• SELECT TOP 100 * -- and this, too, will be ignored
    	FROM sales.salesorderheader


  • Column name
  • Column number
  • ASC for ascending order, this is the default
  • DESC for descending order
  • SELECT top 100 *
    	FROM sales.salesorderheader
    	ORDER BY salesorderid DESC
  • SELECT countryregioncode, name
    	FROM sales.salesterritory
    	ORDER BY countryregioncode DESC, name
  • SELECT countryregioncode, name
    	FROM sales.salesterritory
    	ORDER BY 1 DESC, 2


  • =, >, <, >=, <=, <>, !=
    • <> and != mean the same: “not equal”
    • SELECT *
      	FROM sales.salesorderheader
      	WHERE orderdate > '7/1/2008'
    • SELECT *
      	FROM sales.salesorderheader
      	WHERE salesorderid > 74185
    • Note: ‘7/1/2008’ implies a time of midnight
  • AND
    • SELECT *
      	FROM sales.salesorderheader
      	WHERE salesorderid > 74185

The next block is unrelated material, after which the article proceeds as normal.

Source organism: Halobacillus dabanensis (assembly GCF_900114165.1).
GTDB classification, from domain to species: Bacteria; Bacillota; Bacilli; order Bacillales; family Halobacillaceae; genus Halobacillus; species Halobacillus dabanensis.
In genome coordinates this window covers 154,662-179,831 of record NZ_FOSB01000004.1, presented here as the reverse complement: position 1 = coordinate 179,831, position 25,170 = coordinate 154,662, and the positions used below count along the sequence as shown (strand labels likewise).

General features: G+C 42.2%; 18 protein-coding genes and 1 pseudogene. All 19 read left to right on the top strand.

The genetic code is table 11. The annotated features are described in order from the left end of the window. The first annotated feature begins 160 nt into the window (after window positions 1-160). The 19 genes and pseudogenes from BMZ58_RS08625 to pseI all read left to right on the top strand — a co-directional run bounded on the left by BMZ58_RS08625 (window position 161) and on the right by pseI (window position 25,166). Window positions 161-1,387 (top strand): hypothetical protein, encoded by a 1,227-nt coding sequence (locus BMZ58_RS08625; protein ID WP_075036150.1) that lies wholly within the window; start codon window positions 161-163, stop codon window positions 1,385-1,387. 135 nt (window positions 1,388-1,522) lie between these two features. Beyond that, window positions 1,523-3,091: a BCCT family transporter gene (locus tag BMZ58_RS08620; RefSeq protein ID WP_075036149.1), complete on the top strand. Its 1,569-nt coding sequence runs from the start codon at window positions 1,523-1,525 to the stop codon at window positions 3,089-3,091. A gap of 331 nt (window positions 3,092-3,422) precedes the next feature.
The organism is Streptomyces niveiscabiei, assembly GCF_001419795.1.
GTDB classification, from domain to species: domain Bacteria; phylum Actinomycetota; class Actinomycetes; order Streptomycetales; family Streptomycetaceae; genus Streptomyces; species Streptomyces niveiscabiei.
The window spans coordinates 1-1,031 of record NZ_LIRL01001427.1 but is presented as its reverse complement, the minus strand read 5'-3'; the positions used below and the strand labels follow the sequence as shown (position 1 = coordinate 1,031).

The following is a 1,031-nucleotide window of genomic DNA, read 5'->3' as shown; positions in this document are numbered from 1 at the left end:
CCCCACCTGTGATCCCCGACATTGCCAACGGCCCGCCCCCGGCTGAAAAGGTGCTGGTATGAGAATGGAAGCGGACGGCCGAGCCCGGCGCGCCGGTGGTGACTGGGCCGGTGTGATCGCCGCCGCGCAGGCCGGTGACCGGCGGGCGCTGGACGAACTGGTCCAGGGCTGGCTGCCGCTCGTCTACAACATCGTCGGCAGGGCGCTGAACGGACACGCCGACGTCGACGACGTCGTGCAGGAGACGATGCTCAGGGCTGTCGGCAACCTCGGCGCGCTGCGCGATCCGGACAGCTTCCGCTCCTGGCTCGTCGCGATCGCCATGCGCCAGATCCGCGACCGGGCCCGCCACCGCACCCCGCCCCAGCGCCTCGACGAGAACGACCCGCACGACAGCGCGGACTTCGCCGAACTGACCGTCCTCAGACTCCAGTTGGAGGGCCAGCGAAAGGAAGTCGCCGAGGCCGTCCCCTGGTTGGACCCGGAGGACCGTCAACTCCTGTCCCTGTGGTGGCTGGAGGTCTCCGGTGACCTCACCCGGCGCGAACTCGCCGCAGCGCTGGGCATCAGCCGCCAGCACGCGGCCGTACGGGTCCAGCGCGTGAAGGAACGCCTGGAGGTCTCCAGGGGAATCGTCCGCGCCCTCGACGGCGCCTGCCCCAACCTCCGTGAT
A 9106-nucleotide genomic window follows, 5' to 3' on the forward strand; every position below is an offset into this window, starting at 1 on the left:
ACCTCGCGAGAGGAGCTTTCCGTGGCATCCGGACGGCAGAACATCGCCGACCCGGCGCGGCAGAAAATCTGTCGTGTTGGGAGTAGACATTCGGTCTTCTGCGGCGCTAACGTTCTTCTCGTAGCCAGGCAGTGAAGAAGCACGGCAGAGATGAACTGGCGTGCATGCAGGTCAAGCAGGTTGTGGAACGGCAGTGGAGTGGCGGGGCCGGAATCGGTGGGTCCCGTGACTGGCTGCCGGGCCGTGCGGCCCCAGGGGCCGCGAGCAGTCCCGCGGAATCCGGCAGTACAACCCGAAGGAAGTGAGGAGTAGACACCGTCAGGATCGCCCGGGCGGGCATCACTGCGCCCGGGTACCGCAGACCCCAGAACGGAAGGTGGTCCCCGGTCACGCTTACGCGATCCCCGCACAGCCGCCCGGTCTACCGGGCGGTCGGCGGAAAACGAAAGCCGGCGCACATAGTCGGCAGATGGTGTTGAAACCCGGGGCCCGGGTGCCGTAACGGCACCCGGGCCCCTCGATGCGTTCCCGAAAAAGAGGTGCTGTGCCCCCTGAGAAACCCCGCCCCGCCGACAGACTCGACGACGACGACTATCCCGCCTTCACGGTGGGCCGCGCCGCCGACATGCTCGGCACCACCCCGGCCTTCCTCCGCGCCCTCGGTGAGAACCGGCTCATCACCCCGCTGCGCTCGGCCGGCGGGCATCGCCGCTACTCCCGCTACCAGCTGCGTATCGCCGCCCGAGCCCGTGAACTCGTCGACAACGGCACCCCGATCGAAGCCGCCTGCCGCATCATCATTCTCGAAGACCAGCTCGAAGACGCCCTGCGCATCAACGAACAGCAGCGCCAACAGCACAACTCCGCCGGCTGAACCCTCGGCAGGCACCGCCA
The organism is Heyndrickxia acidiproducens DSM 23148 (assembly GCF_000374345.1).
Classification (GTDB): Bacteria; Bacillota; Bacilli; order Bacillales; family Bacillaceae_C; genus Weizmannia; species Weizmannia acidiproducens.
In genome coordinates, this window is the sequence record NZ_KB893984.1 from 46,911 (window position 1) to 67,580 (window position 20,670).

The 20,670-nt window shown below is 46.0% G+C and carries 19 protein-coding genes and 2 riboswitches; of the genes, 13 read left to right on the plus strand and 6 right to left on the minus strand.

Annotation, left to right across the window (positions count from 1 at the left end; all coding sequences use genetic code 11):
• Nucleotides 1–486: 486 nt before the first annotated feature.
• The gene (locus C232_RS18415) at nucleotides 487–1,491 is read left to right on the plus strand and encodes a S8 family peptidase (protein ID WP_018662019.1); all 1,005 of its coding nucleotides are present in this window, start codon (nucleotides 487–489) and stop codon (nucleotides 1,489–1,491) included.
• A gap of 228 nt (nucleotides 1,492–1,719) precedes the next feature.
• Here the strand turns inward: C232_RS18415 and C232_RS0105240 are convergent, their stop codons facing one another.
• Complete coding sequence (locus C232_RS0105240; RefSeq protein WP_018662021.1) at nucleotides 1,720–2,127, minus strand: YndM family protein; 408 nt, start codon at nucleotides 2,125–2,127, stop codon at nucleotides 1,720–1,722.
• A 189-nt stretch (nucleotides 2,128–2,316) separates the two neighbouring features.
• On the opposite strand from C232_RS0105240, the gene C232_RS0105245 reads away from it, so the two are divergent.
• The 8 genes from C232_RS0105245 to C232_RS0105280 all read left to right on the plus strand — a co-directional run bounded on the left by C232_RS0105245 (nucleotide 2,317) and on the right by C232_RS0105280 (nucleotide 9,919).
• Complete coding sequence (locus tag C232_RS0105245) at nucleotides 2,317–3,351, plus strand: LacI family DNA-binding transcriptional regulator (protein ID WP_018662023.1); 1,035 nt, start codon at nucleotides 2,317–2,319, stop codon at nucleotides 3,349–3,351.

AND salesorderid != 74188
  • BETWEEN … AND (inclusive)
    • SELECT *
      	FROM sales.salesorderheader
      	WHERE orderdate BETWEEN '7/1/2008' AND '7/2/2008'

GROUP BY and Aggregate Functions

  • AVG/SUM/MIN/MAX/COUNT and others
  • Do a web search similar “msdn sql avg” to get quick access to reference documentation
  • SELECT status, AVG(totaldue)
    	FROM sales.salesorderheader
    	WHERE orderdate BETWEEN '7/1/2008' AND '7/3/2008'
    	GROUP BY status


  • For orders in July of 2008, list the territory IDs, average total sale and number of sales per territory ID, sorted by best to worst sales
Published inUncategorized